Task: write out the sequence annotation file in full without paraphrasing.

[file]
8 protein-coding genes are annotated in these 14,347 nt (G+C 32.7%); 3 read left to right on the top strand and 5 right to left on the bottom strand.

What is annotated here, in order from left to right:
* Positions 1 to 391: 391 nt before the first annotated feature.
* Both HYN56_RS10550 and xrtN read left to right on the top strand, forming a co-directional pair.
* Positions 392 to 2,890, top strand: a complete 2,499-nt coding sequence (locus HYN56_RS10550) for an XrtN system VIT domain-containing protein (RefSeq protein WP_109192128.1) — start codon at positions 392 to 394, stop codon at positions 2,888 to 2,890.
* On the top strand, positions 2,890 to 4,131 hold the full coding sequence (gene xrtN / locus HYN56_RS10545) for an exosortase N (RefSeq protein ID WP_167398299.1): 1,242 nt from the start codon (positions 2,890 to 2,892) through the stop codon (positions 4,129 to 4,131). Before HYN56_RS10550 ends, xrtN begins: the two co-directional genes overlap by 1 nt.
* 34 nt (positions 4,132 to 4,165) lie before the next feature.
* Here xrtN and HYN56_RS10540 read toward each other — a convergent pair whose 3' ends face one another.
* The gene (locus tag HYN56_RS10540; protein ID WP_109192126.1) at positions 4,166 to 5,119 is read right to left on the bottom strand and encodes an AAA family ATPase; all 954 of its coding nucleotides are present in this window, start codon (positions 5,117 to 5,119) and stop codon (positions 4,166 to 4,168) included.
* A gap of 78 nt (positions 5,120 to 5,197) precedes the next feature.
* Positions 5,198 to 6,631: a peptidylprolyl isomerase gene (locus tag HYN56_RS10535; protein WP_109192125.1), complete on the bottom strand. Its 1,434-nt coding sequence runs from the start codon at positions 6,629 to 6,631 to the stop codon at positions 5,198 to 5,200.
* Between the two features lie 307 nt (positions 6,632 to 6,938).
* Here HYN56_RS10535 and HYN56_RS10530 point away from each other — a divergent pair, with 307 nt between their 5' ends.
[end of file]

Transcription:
8 protein-coding genes are annotated in these 14,347 nt (G+C 32.7%); 3 read left to right on the top strand and 5 right to left on the bottom strand.

What is annotated here, in order from left to right:
* Positions 1 to 391: 391 nt before the first annotated feature.
* Both HYN56_RS10550 and xrtN read left to right on the top strand, forming a co-directional pair.
* Positions 392 to 2,890, top strand: a complete 2,499-nt coding sequence (locus HYN56_RS10550) for an XrtN system VIT domain-containing protein (RefSeq protein WP_109192128.1) — start codon at positions 392 to 394, stop codon at positions 2,888 to 2,890.
* On the top strand, positions 2,890 to 4,131 hold the full coding sequence (gene xrtN / locus HYN56_RS10545) for an exosortase N (RefSeq protein ID WP_167398299.1): 1,242 nt from the start codon (positions 2,890 to 2,892) through the stop codon (positions 4,129 to 4,131). Before HYN56_RS10550 ends, xrtN begins: the two co-directional genes overlap by 1 nt.
* 34 nt (positions 4,132 to 4,165) lie before the next feature.
* Here xrtN and HYN56_RS10540 read toward each other — a convergent pair whose 3' ends face one another.
* The gene (locus tag HYN56_RS10540; protein ID WP_109192126.1) at positions 4,166 to 5,119 is read right to left on the bottom strand and encodes an AAA family ATPase; all 954 of its coding nucleotides are present in this window, start codon (positions 5,117 to 5,119) and stop codon (positions 4,166 to 4,168) included.
* A gap of 78 nt (positions 5,120 to 5,197) precedes the next feature.
* Positions 5,198 to 6,631: a peptidylprolyl isomerase gene (locus tag HYN56_RS10535; protein WP_109192125.1), complete on the bottom strand. Its 1,434-nt coding sequence runs from the start codon at positions 6,629 to 6,631 to the stop codon at positions 5,198 to 5,200.
* Between the two features lie 307 nt (positions 6,632 to 6,938).
* Here HYN56_RS10535 and HYN56_RS10530 point away from each other — a divergent pair, with 307 nt between their 5' ends.